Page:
Japan wants to trigger a jump in inner-city property prices by loosening building restrictions in test zones under “Abenomics,” a government adviser said.

“Central-city property prices will likely rise when various plans are announced,” Tatsuo Hatta, 70, a member of a government council on special economic zones, said in an interview in Tokyo last week. The economic impact from the urban-planning changes will be “extremely big,” he said.

Prime Minister Shinzo Abe is trying to sustain an economic rebound that risks losing steam in April when a sales-tax increase will dampen consumer spending. While Hatta’s comments offer some insight into the government’s plans for special economic zones, investors are still waiting for fuller details of Abe’s growth strategy in what Goldman Sachs Group Inc. calls a “critical year” for Abenomics.

Home prices in Tokyo are around ¥120,000 to ¥150,000 per sq. foot (0.09 sq. meter), Chicago-based Jones Lang LaSalle said last year. That compares with about ¥280,000 to ¥400,000 in Hong Kong and ¥200,000 to ¥250,000 in Singapore, it said.

According to Hatta, the changes will make it easier to construct residential buildings in business districts in designated zones, creating opportunities to improve urban planning and make cities more enticing for employees of foreign companies.

The bursting of a bubble in the stock market, which peaked in 1989, and a real-estate market bust in the 1990s saddled banks with bad loans, plunging Japan into a deflationary slump that it’s still trying to shake. Tokyo’s real-estate market has started to rebound as Abe tries to end the deflationary malaise that began with stock and property bubbles bursting more than two decades ago.

While prices in some cities picked up after former Prime Minister Junichiro Koizumi cleaned up the banking system in the early 2000s, a sustained rebound has been elusive. Nationwide residential real-estate prices at the end of September were down 51 percent from a peak in 1991.

Introducing special economic zones is a cornerstone of Abe’s effort to create opportunities for Japanese companies, along with steps to boost industrial competitiveness and open up the country more to international trade.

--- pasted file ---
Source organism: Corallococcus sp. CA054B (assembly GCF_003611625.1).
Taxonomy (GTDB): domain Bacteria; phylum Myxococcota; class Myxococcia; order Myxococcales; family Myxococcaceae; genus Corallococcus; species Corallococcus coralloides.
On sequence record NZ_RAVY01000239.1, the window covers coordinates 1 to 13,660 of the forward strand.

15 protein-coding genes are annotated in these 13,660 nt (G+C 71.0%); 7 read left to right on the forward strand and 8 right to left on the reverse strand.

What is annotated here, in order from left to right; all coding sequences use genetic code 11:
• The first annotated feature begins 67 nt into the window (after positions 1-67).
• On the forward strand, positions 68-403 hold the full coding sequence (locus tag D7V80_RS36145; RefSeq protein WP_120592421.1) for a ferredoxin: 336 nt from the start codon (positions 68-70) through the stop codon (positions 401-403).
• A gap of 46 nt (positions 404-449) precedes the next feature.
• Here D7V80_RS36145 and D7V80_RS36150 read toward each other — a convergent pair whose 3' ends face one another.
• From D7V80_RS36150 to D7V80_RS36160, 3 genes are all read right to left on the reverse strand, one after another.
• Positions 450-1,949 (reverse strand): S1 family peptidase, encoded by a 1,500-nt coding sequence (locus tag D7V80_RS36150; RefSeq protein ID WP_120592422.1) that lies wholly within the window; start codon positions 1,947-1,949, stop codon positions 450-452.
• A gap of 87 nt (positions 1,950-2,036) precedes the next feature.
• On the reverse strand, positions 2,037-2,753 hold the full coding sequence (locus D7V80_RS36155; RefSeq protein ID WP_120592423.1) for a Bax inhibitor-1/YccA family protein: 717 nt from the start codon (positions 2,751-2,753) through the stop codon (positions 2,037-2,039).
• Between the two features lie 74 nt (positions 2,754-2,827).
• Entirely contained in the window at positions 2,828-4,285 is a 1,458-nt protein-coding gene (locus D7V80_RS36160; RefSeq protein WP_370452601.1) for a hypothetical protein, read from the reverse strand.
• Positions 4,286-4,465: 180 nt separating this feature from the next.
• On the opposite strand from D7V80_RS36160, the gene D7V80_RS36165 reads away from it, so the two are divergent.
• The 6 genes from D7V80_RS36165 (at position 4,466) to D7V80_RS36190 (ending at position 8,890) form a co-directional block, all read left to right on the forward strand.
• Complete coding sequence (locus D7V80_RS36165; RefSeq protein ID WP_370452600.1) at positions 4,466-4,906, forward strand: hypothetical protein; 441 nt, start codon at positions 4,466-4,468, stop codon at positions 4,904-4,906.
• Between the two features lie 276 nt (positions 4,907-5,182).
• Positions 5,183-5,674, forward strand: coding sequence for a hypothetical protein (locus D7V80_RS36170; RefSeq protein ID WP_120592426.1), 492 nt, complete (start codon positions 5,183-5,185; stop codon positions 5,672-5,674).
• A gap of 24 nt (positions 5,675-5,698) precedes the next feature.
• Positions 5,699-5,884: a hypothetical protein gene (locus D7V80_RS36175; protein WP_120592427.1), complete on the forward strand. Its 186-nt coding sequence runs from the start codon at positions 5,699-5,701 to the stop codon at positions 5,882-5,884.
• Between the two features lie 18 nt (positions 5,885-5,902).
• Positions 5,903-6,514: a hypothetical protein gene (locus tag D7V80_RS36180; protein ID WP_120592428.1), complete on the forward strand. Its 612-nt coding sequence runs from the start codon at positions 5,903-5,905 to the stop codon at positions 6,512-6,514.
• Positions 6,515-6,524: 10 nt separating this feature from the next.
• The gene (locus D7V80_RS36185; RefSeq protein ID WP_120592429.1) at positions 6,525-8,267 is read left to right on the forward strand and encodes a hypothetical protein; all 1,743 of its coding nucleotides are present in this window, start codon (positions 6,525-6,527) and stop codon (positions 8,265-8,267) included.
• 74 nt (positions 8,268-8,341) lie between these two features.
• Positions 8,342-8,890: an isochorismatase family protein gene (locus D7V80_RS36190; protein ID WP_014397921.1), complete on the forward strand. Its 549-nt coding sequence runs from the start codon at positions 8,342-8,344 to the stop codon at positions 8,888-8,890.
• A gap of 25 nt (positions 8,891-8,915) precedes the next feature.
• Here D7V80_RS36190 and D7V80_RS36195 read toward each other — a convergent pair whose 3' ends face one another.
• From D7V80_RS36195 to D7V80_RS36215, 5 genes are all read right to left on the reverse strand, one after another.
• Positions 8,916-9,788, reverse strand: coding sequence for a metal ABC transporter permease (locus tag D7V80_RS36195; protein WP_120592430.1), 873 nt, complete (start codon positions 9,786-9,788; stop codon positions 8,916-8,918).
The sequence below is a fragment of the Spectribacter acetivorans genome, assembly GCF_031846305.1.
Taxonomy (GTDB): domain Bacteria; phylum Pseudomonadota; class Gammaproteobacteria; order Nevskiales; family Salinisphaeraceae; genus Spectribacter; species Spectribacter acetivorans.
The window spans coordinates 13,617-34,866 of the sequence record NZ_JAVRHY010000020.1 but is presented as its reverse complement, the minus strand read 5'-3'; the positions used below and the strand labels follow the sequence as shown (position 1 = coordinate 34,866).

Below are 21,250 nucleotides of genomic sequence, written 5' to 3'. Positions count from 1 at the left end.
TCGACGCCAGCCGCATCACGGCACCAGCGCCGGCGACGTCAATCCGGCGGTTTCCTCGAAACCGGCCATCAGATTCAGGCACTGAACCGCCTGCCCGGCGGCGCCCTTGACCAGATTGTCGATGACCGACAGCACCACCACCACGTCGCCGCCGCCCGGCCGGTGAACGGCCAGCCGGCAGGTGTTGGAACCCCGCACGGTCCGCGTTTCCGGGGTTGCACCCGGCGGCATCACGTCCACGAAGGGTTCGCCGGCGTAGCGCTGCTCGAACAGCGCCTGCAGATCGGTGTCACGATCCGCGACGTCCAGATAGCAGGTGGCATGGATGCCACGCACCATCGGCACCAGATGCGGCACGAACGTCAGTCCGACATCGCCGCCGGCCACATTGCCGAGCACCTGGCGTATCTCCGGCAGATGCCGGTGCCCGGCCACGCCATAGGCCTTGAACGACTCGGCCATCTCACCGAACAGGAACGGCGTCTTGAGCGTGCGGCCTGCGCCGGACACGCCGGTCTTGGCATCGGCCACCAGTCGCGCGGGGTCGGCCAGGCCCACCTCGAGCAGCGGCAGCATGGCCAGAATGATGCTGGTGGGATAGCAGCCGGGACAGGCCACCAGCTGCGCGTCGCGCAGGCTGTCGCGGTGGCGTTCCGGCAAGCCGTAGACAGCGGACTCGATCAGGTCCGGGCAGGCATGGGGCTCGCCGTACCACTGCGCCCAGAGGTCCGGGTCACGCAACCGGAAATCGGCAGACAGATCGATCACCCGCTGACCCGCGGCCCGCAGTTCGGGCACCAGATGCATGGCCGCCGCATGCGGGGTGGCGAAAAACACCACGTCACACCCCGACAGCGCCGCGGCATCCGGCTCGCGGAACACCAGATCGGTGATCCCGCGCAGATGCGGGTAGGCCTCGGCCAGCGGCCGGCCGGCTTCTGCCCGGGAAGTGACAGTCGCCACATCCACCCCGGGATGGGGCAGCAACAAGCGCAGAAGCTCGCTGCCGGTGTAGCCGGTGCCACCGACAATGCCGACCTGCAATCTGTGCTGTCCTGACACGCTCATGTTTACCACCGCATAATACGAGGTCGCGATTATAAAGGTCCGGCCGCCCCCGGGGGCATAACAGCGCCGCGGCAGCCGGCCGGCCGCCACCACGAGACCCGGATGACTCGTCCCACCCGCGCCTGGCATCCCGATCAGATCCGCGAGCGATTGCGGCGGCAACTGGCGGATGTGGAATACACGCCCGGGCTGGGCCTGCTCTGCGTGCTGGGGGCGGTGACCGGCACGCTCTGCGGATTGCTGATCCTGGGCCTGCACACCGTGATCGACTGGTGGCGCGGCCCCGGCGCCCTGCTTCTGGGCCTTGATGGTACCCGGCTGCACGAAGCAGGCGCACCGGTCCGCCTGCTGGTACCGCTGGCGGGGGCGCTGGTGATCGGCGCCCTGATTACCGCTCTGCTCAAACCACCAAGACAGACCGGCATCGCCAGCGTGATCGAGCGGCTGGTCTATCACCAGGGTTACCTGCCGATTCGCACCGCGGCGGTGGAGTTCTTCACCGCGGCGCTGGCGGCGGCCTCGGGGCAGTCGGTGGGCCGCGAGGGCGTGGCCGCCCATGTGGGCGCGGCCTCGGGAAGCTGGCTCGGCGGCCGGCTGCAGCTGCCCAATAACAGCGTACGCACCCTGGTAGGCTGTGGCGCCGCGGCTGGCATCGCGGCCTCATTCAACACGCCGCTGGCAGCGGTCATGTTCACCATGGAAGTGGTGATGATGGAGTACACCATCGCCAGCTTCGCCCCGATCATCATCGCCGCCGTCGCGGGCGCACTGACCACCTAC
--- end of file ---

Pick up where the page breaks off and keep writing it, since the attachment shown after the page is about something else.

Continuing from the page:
The government may decide in March where it will locate the special zones, Abe said on Jan. 7.

The council will decide on criteria for selecting these areas at its next meeting expected to be held at the end of January or early February, Hatta said. There will be a maximum of five zones, with one or two “virtual” areas and the rest in big cities, he said.

Tokyo’s real-estate market has started to perk up, helped by unprecedented monetary easing by the Bank of Japan and the city’s successful bid to host the 2020 Olympics. The monthly average vacancy rate in Tokyo business areas fell to 7.34 percent at the end of December from 8.67 percent a year earlier and 9.01 percent at the end of 2011, according to data from Miki Shoji Co.

The real-estate subindex of Japan’s benchmark Topix of shares climbed about 62 percent over the past year, outpacing a 43 percent gain in the Topix index.

Japan’s commercial real-estate transaction volume jumped 41 percent in the October-December period from the previous quarter, led by Japan Real-Estate Investment Trust activity, according to DTZ Research. Sales of commercial property more than doubled last year to ¥3.54 trillion, the highest since 2007, it said in a research note this week. Commercial property includes office buildings, shopping malls and distribution centers.

Loosening rules on residential construction in business districts would create more demand for education, medical and other services in those areas, Hatta said.

“Labor and other issues are more important and will have an impact over the long term, but this will have a strong impact in the short run,” Hatta said of the building deregulation. “The focus, as far as attracting foreign nationals is concerned, is to make living in city centers comfortable,” Hatta said.

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